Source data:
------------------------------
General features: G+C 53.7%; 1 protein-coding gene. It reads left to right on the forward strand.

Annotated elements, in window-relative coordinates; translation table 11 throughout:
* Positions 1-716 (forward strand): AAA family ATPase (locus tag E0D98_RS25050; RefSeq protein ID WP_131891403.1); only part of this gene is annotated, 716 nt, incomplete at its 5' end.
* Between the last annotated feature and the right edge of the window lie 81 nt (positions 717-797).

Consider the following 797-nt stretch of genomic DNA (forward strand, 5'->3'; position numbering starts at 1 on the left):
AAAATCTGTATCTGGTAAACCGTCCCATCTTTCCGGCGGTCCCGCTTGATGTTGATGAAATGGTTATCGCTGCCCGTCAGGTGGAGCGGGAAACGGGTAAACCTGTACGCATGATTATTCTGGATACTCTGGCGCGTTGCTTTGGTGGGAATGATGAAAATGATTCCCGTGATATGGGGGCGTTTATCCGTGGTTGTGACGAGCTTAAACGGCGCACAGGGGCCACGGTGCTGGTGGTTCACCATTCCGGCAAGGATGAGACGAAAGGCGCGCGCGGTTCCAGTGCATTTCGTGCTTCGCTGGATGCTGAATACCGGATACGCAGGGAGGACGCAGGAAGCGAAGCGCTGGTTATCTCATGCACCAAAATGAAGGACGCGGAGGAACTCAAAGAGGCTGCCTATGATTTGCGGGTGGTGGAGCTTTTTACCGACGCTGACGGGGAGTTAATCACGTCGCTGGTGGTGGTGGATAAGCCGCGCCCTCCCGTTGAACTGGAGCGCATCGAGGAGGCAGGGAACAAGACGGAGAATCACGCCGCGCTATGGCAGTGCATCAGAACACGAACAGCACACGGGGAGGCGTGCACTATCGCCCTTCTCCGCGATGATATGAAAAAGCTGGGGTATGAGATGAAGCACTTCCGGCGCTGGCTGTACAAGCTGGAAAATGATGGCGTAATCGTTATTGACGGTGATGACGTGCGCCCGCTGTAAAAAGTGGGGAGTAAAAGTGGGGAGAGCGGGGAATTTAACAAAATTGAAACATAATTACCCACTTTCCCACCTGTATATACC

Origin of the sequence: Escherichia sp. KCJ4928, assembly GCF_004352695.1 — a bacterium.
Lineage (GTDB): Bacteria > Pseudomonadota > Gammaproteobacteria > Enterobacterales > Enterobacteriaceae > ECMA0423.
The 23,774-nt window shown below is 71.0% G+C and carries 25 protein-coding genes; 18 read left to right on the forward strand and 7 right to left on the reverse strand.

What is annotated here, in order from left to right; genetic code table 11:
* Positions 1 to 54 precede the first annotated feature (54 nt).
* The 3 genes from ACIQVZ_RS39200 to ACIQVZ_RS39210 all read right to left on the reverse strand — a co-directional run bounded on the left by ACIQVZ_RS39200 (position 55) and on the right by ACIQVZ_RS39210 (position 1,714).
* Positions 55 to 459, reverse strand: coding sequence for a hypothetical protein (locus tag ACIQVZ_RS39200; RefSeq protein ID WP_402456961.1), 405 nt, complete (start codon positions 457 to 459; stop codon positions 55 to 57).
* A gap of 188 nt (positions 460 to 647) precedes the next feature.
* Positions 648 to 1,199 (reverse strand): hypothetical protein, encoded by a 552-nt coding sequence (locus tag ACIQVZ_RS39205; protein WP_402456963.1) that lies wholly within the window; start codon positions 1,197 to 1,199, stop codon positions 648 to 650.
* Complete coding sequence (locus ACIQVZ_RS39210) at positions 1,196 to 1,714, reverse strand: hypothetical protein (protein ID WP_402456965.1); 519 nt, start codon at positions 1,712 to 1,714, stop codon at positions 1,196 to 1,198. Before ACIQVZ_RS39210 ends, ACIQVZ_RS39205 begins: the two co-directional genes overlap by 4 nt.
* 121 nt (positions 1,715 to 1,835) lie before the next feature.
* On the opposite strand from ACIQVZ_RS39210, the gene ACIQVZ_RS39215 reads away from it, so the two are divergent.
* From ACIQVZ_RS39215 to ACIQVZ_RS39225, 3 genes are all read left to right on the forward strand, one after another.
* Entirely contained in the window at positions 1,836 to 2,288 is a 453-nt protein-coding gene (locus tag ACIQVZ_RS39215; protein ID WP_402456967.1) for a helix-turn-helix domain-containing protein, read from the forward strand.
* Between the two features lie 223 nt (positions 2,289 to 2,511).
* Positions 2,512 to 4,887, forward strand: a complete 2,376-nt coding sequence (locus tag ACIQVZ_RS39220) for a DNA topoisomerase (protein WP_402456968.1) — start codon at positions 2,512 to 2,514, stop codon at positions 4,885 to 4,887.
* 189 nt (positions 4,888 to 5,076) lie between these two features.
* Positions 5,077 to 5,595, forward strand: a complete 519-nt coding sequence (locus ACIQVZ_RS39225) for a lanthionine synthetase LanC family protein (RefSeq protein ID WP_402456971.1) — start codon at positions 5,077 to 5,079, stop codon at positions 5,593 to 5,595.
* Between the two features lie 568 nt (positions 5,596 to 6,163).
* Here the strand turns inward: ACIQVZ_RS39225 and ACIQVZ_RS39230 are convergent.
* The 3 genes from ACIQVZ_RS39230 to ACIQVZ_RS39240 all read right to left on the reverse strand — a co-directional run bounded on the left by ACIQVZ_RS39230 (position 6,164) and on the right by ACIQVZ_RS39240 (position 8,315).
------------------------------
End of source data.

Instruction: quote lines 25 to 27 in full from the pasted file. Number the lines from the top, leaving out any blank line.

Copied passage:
* Between the two features lie 568 nt (positions 5,596 to 6,163).
* Here the strand turns inward: ACIQVZ_RS39225 and ACIQVZ_RS39230 are convergent.
* The 3 genes from ACIQVZ_RS39230 to ACIQVZ_RS39240 all read right to left on the reverse strand — a co-directional run bounded on the left by ACIQVZ_RS39230 (position 6,164) and on the right by ACIQVZ_RS39240 (position 8,315).